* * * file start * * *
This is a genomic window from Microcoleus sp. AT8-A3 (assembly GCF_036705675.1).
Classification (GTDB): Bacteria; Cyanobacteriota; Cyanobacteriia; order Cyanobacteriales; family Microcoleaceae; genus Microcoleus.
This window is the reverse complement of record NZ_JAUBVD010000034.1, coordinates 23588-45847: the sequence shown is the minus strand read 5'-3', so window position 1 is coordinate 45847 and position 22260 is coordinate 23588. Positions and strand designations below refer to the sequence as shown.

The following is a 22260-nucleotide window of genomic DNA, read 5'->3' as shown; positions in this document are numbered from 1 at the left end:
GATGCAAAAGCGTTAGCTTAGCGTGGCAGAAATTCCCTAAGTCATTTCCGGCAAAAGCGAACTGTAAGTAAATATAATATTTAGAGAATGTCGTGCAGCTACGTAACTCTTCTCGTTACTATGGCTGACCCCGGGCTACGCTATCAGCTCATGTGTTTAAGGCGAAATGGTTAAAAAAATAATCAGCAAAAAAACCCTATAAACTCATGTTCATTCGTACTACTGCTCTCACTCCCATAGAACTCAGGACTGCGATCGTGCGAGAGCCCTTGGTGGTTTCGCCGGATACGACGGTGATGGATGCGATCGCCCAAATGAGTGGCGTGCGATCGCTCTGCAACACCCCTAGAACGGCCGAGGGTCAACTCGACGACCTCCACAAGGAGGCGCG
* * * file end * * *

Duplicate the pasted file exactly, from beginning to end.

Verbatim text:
This is a genomic window from Microcoleus sp. AT8-A3 (assembly GCF_036705675.1).
Classification (GTDB): Bacteria; Cyanobacteriota; Cyanobacteriia; order Cyanobacteriales; family Microcoleaceae; genus Microcoleus.
This window is the reverse complement of record NZ_JAUBVD010000034.1, coordinates 23588-45847: the sequence shown is the minus strand read 5'-3', so window position 1 is coordinate 45847 and position 22260 is coordinate 23588. Positions and strand designations below refer to the sequence as shown.

The following is a 22260-nucleotide window of genomic DNA, read 5'->3' as shown; positions in this document are numbered from 1 at the left end:
GATGCAAAAGCGTTAGCTTAGCGTGGCAGAAATTCCCTAAGTCATTTCCGGCAAAAGCGAACTGTAAGTAAATATAATATTTAGAGAATGTCGTGCAGCTACGTAACTCTTCTCGTTACTATGGCTGACCCCGGGCTACGCTATCAGCTCATGTGTTTAAGGCGAAATGGTTAAAAAAATAATCAGCAAAAAAACCCTATAAACTCATGTTCATTCGTACTACTGCTCTCACTCCCATAGAACTCAGGACTGCGATCGTGCGAGAGCCCTTGGTGGTTTCGCCGGATACGACGGTGATGGATGCGATCGCCCAAATGAGTGGCGTGCGATCGCTCTGCAACACCCCTAGAACGGCCGAGGGTCAACTCGACGACCTCCACAAGGAGGCGCG